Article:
Space for green areas within urban landscapes can be limited, so when we were given the chance to help green-fingered students bring their space-saving garden to life we jumped at the chance.
Timberplay Scotland along with other partners have sponsored a vertical and edible garden for students at Busby Primary School in East Refrewshire.
Designed by Landscape Architect, Catalan Marc Grenen, who has experience of producing similar gardens for schools in Barcelona, the garden features edible plants including strawberries and herbs.
The garden also contains wildflowers to help support rare local butterflies. It has been produced to not only teach the students how to grow their own plants, but also how to look after and maintain it.
Urban greening research scientist and enthusiast Dr Lynette Robertson was instrumental in bringing the initiative to Busby Primary. Dr Robertson explained the benefits of the project; “Vertical gardens are a great way to liven up school grounds in urban areas with limited green space.
“They help provide much-needed opportunities for pupils to connect with nature, which has been shown to be beneficial for student learning, and health and wellbeing.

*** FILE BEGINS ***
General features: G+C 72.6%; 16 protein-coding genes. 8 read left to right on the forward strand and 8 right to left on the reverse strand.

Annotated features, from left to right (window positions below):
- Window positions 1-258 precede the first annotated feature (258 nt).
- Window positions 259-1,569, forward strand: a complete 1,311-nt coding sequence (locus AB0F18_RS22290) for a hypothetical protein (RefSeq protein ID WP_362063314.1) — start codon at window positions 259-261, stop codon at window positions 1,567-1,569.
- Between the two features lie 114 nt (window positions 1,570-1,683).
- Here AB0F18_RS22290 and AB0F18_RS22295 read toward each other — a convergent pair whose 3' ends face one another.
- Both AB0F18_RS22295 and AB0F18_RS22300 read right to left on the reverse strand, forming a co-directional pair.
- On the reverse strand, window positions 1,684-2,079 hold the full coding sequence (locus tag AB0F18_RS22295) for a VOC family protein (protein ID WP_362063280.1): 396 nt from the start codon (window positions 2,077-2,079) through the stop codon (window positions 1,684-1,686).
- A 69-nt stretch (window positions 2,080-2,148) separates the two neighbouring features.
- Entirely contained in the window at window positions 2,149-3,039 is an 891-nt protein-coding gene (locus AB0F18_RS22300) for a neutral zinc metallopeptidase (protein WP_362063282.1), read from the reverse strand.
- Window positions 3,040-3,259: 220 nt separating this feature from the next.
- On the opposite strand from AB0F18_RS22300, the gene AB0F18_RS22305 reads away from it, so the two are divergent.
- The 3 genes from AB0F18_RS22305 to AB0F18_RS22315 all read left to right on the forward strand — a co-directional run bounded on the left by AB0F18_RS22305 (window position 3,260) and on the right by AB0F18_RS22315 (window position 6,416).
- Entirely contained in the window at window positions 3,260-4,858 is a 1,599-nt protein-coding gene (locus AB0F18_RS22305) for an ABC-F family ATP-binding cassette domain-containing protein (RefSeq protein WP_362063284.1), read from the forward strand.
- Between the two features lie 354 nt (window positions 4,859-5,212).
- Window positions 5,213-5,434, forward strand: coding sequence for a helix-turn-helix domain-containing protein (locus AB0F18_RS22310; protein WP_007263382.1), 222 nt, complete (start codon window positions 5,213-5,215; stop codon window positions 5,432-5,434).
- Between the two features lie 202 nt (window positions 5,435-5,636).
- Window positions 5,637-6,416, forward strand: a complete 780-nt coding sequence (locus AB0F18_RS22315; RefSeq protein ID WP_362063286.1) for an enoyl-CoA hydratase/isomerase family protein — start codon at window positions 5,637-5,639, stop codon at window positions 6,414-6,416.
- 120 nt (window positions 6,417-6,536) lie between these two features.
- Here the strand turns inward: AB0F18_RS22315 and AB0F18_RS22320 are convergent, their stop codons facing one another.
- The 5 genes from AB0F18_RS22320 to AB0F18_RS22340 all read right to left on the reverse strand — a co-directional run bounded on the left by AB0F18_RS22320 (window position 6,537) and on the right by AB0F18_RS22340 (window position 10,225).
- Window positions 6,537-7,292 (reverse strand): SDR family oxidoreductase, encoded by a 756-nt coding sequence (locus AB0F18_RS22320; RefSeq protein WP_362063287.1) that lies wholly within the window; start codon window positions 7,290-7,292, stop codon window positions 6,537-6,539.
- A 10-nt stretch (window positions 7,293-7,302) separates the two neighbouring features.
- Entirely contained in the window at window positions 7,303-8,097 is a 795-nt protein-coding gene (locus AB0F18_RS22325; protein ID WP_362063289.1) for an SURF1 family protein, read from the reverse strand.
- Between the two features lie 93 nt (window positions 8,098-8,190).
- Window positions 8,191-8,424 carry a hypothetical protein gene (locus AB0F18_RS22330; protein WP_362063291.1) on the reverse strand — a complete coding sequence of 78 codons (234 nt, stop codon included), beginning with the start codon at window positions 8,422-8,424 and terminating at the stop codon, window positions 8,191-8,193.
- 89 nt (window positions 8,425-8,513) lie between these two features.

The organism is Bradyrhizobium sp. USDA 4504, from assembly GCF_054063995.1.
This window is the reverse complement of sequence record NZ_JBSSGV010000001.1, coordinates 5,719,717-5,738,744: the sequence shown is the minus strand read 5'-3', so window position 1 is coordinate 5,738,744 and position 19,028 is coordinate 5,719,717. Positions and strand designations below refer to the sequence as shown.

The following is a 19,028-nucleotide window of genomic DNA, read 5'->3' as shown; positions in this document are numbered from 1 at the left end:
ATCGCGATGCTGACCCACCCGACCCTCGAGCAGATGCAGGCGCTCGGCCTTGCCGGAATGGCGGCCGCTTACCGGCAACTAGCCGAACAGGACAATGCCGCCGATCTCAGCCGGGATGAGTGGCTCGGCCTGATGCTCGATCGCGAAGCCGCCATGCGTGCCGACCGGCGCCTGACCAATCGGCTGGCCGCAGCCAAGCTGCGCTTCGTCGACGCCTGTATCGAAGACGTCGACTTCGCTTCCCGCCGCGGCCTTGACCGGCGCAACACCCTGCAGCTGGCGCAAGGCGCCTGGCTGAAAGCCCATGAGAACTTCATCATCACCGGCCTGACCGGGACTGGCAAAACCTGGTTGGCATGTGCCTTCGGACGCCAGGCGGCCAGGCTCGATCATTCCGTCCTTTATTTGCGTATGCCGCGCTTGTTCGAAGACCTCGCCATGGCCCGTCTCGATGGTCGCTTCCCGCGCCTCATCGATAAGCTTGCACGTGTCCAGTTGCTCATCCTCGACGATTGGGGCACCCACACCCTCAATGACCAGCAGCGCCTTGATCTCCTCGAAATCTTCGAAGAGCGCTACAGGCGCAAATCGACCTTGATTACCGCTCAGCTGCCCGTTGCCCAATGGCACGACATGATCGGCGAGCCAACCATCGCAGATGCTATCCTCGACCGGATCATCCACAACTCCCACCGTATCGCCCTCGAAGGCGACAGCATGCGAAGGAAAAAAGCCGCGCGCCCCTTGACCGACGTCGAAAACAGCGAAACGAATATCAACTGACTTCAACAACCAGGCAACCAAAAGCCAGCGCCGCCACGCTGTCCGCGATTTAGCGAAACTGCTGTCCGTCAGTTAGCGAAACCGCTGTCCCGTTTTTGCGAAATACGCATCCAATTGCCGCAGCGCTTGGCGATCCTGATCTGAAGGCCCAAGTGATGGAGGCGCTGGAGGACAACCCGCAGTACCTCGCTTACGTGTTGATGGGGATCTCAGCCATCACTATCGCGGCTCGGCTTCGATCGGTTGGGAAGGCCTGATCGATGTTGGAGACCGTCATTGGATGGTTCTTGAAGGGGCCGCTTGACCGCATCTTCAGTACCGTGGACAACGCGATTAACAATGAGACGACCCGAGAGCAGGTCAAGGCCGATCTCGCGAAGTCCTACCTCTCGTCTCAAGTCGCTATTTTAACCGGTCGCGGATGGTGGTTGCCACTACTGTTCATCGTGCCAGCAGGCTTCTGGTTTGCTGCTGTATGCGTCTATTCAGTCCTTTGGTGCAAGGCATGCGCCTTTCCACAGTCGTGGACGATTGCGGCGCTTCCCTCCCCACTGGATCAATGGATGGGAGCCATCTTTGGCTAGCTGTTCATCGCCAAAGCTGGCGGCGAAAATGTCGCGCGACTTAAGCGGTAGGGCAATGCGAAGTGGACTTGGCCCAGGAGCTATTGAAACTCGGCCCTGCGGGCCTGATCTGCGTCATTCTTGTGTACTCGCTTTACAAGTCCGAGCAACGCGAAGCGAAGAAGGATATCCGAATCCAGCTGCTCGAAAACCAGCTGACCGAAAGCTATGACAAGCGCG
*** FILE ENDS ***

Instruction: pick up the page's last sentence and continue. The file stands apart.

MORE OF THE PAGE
“The importance of environmental education in schools is increasingly recognised, and this project aims to combine outdoor learning with messages on healthy eating.”
The installation was made possible with funding provided by Timberplay Scotland along with the Nineveh Charitable Trust, Ernest Cook Trust, Tesco Bags of Help.
Initial development of the project was funded through the Central Scotland Green Network (CSGN) Ideas Fund, which was created to inspire innovative environmental projects, with Dr Robertson winning the £5,000 prize at the CSGN Forum in 2016.
Mark Grimshaw from Timberplay Scotland said: “It was a pleasure to be able to support this wonderful project. Being able to provide young people with the opportunity to learn about the outdoors and teach them how to create their own green space in such a small area is fantastic.
“It would be great to see this pilot scheme being rolled out across other schools across Scotland and the rest of the UK.”
Photos by Alex Patience